Wonder Wickets Review — Mini-Golf Revisited in a Big Way

Wonder Wickets is a space-themed mini golf that rises above the pack of the somewhat-dead mini-golf genre thanks to excellent replayability.

on November 3, 2018 12:02 PM

While there are a ton of musings around the internet on whether the FPS or MOBA genres are fading into obscurity, there is one that is unreservedly buried in the graveyard: mini-golf games. Which is kind of a shame. Sure, there is plenty of love for the arcade golf games like the Mario Golf series or the more professional Tiger Woods series, but mini-golf remains an untapped market even on PC. Even within my storied gaming career, I can’t remember playing too many mini-golf titles or mini-games outside of the original PlayStation’s Rugrats: Search for Reptar.

And then there is Wonder Wickets, a newly released game on Steam by freshman developers Righstick Studios. With an artstyle seemingly inspired by (yet more chibi than) Steven UniverseWonder Wickets is a surprisingly dense puzzle and golfing crossover that helps clear up your mind from an otherwise packed Fall schedule.

The concept of Wonder Wickets should be simple for anyone who has ever tried out mini-golfing or standard modern golf game. With bizarre and elaborate space-themed levels, you will take your characters across the cosmos in nearly 100 holes. Each hole–represented by an in-theme black hole– typically has a satisfying puzzle around it like collecting supernovas, navigating around terrain roadblocks, or in-game enemies. Just like in real golf, the bottom line centers around keeping your swing count low and chasing gold or platinum awards.

In all of that, Wonder Wickets does a great job. While mostly leaning on mechanics of older golf games, everything translates well to a third-person overhead golf title and has enough customization (between shot heat level, curvature, and more). The game is easy to learn and perhaps hard to master on a “pro” level if you are aiming for all platinums on a replayability or trophy-hunting run. Regardless, the holes–which took anywhere from 2 to 25 minutes each–word normally relaxing enough in creativity that the game fell into the category of “pick me up games” over something I will dedicate time to in the long run.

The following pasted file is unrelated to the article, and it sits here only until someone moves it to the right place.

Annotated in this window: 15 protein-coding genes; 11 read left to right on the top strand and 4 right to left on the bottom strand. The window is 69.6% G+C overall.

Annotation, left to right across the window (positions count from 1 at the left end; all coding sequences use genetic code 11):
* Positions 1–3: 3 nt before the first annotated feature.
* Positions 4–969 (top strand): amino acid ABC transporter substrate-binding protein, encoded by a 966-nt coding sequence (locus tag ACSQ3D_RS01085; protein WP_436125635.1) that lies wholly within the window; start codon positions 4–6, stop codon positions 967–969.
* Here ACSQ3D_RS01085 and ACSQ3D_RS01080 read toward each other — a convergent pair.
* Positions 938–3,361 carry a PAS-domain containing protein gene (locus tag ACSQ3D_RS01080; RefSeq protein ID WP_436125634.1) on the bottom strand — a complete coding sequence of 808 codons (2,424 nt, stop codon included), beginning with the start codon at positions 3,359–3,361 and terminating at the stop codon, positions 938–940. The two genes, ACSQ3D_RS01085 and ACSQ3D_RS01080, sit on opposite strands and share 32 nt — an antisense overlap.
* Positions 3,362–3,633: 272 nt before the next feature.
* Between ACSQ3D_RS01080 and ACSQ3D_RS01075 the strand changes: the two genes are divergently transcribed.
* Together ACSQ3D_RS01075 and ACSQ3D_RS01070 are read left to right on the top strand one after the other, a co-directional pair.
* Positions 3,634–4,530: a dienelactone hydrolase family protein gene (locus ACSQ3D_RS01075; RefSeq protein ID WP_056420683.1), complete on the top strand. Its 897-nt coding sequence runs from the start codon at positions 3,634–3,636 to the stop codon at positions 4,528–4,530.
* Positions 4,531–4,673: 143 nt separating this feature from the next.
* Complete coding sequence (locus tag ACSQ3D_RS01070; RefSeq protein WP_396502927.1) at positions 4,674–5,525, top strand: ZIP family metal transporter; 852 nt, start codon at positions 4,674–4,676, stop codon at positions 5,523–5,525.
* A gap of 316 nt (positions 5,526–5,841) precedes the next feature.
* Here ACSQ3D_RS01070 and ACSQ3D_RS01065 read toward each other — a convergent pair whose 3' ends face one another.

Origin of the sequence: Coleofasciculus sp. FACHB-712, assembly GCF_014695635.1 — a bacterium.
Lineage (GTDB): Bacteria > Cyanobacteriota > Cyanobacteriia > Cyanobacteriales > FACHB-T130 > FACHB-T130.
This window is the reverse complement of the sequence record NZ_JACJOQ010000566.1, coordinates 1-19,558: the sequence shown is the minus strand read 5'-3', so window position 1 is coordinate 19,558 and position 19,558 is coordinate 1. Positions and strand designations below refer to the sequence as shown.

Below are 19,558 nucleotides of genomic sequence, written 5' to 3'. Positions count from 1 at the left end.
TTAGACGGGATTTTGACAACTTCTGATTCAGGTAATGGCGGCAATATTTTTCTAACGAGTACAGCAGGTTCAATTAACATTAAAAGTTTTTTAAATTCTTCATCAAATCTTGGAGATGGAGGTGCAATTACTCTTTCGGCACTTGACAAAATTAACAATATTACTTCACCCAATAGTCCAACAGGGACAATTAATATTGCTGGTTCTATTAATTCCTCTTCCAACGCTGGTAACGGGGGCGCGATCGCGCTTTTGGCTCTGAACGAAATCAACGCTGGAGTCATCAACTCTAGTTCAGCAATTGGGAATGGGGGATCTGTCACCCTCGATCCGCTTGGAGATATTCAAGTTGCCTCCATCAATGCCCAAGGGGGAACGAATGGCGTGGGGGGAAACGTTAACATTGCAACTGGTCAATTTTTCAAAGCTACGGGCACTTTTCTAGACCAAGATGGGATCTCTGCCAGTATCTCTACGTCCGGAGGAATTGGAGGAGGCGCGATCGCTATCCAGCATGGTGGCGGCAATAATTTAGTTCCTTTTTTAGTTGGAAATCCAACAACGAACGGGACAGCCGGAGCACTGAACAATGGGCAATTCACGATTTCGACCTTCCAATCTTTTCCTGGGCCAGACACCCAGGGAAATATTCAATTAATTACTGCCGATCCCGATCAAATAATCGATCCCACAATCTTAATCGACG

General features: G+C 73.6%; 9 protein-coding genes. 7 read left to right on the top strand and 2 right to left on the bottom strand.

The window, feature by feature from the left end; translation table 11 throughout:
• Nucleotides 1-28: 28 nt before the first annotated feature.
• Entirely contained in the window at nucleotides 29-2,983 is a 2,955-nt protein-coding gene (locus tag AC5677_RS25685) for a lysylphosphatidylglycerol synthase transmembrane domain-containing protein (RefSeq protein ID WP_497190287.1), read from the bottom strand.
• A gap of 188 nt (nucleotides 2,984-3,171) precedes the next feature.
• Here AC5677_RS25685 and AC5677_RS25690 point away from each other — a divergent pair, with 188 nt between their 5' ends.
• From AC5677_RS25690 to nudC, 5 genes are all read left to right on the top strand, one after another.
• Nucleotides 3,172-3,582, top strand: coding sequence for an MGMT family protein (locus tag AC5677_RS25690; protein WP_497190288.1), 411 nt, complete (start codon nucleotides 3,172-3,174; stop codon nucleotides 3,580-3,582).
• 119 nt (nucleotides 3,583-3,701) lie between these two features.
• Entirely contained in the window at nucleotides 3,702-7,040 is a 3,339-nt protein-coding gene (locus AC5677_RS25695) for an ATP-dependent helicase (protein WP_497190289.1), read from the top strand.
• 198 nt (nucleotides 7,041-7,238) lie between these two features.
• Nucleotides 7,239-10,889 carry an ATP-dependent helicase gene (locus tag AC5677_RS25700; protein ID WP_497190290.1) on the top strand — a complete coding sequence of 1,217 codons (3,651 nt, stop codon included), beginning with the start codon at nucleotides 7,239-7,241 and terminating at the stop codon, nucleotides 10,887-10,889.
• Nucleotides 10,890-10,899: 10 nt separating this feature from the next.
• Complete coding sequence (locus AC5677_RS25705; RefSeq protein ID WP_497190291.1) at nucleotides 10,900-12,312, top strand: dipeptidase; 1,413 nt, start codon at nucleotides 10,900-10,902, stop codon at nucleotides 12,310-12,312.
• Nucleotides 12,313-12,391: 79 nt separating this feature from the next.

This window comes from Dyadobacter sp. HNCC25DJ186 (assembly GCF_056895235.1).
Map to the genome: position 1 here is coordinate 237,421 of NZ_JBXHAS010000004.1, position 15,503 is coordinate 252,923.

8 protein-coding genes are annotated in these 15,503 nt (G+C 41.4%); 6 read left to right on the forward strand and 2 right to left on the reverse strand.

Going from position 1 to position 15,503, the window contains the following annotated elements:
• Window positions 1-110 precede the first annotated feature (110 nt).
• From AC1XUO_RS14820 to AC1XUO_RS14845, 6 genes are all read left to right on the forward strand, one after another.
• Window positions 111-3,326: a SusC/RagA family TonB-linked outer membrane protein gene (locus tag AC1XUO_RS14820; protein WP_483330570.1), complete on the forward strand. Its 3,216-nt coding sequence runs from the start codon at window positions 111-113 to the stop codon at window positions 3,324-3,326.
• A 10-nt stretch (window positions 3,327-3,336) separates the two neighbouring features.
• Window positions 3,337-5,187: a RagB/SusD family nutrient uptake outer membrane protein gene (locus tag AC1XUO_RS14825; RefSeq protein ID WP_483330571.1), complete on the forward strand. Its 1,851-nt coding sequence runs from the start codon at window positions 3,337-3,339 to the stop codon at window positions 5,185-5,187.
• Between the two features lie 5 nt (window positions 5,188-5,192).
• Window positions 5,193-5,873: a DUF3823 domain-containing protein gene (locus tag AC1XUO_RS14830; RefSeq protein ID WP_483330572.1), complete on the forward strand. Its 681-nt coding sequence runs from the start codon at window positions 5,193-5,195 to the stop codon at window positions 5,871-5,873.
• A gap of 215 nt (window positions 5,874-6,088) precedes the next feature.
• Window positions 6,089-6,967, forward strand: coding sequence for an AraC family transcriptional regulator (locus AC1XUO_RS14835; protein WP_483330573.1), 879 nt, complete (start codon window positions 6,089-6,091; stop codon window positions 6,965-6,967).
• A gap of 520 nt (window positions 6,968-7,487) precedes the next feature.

A lot of what Wonder Wickets does right can be found in the gameplay, with some of its aesthetic choices like visuals and soundtrack are lacking. Both are serviceable, especially among the sparse and (typically bad) mini-game field, however, there is no hook in either of these elements. The music, which feels like it pulls out of Doki Doki Literature Club (but with half the charm) got muted an hour in as I threw on a podcast or something from my Spotify. However, as I mentioned above, Wonder Wickets has been a game for me to play in an almost zen-like state.

The game offers terrific replayability for a game of this size, thanks to a well-thought-out level creator and community sharing capability. My first project was making a DualShockers-themed stage, which would evolve into an hour-long crafting masterpiece. The game lends itself to a grid-based approach so you will get hints of Super Mario Maker vibes. And honestly, I think it’s laudable when a game of any size can throw it into the game.

Wonder Wickets Review — Mini-Golf Revisited in a Big Way

Right now, the community is on the smaller size–even for an indie Steam game–with about 100 people in their Discord community. However, there is a ton of excitement behind the project, with more than a few people taking pride in their creations. When I was checking it out through the week, a player was bragging about the (inevitable) Undertale-themed stage.

The $20 asking price will hinge on how much you enjoy golfing games overall, but (for what it’s worth) Wonder Wickets is firmly one of the better mini-golf games you are going to get on PC. While I don’t see this as a game that will revitalize the genre, if you are looking to scratch an itch after playing Golf Story, this will be your game.

 /  Editor-in-Chief
Lou Contaldi is the Editor-in-Chief at DualShockers, specializing in both reviews and the business behind gaming. He began writing about tech and video games while getting his Juris Doctor at Hofstra University School of Law. He is maybe the only gaming journo based in Nashville, TN.